FORTVILLE, Ind. – Two years after a Fortville man suffered a fatal heart attack while playing softball, his family hopes to raise enough money to continue donating defibrillators in order to save lives.
Brian Goff’s family believe if an AED was available, he may have survived.
"I don't know if that would have made a difference or not,” said Goff’s wife Linda. “I'll never know, but I do know that if one had been used, when I went to bed at night and laid my head on my pillow I would know that every bit of technology that is out there was made available to him that day. It may have made a difference. That alone would have given me a bit of peace."
While in Cincinnati for a softball tournament, 53-year-old Goff told his coach he needed to step out of the game as he wasn’t feeling well. About 10 minutes later he suffered a heart attack.
He survived for 12 hours, just long enough for his wife, daughter and son to arrive.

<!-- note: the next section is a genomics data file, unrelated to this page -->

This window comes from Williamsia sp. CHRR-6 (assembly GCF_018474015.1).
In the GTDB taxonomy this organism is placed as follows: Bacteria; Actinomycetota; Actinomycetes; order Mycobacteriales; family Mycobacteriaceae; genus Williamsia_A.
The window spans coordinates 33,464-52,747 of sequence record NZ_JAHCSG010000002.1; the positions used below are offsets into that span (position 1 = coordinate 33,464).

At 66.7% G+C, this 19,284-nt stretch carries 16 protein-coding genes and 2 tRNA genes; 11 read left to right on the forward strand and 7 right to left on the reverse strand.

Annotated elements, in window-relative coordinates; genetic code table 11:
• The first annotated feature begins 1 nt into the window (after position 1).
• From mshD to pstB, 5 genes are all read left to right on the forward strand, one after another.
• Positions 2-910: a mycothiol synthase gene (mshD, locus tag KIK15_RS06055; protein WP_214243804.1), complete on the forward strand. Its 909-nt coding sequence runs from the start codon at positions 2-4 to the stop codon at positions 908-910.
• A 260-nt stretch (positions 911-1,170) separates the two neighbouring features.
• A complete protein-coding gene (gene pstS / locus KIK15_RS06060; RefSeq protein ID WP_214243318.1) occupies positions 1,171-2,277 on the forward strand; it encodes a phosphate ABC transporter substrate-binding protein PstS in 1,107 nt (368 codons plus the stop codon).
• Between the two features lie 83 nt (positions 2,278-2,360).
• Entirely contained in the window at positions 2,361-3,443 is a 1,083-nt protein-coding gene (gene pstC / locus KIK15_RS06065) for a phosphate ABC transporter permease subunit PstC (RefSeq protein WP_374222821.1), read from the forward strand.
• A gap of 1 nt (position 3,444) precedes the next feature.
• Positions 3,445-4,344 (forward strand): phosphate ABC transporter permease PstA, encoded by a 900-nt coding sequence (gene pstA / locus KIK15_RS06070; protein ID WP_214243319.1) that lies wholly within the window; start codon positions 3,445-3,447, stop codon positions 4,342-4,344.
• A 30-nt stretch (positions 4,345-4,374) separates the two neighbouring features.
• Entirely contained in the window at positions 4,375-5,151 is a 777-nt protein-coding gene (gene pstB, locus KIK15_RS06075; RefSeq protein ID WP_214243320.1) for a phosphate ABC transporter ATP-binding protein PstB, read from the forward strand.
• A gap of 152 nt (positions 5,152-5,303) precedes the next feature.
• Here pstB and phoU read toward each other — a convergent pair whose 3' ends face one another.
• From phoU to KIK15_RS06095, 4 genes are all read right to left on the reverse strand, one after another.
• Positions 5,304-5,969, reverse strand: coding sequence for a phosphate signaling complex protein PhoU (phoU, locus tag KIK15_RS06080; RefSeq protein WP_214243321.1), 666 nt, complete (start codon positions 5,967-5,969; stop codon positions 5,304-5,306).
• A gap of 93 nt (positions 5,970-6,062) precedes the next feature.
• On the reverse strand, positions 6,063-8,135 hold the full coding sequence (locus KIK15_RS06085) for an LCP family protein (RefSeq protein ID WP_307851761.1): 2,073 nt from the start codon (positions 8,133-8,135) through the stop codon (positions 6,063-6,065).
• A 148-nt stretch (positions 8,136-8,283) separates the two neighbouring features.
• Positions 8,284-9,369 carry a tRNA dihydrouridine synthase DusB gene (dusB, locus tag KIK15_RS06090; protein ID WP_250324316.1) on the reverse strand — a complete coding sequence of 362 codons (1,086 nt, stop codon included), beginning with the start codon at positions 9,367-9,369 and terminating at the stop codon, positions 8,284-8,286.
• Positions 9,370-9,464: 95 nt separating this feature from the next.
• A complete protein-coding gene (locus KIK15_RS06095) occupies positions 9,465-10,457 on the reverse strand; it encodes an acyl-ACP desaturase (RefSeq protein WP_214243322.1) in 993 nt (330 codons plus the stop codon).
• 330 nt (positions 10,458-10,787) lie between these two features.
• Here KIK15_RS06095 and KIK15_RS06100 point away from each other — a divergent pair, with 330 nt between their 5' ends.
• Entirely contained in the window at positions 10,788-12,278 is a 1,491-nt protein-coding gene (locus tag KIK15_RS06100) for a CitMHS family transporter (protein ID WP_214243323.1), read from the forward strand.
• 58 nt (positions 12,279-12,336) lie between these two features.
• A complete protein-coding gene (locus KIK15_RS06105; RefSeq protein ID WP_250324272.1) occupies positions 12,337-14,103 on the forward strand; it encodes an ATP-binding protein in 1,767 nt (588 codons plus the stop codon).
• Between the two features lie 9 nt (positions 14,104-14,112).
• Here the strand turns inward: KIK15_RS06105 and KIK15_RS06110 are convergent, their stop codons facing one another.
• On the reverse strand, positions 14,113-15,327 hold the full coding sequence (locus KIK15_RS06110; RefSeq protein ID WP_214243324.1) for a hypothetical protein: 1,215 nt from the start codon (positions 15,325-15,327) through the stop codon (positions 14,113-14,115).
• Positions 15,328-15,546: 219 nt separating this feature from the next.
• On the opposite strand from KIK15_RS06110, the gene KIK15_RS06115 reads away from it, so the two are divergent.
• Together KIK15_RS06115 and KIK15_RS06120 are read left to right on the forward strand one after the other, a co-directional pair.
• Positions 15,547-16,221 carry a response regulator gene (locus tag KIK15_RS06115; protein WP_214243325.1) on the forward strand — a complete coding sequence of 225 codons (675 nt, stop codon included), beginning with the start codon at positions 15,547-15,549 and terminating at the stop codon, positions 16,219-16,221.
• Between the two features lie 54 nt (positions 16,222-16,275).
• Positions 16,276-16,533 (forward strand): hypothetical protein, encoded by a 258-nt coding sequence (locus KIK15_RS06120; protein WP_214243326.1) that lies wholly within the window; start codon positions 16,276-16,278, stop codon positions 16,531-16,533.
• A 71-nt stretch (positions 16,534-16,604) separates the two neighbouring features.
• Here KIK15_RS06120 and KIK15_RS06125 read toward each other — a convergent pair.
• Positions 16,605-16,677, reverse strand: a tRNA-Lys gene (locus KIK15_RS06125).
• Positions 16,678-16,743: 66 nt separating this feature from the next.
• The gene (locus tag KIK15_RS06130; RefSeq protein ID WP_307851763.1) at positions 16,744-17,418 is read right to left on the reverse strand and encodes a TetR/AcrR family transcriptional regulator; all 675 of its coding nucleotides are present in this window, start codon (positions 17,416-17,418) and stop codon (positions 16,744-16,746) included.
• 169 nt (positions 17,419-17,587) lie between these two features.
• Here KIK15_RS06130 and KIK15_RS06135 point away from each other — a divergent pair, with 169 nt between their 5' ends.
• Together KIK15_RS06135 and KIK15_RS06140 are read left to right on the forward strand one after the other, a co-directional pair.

"After Brian died it was important to me and the family to get something good from his death,” said Linda.
According to the American Heart Association, if an AED is used within the first minute of sudden cardiac arrest, the survival rate increases by 90 percent.
The family started Brian’s Heart Inc., which donates AED machines to organizations. The latest donation made was to Brandywine Park, which costs about $1,225. Another AED was donated to Goff’s travel softball team.
"There was a person 60 years old on the team that was having chest pains and had it not been for the Circle City Playmaker Team we were the only ones that had the AED and they pulled it out and took it to the incident. It was not needed fortunately, but what she is trying to do will save lives,” said Bill Lorah, one of Goff’s former teammates.
Brain’s Heart hosts an annual softball game to raise money for the defibrillators. Within their first year, they were able to purchase six machines, and in 2017 they were able to purchase nine.
More information about Brian’s Heart can be found here.
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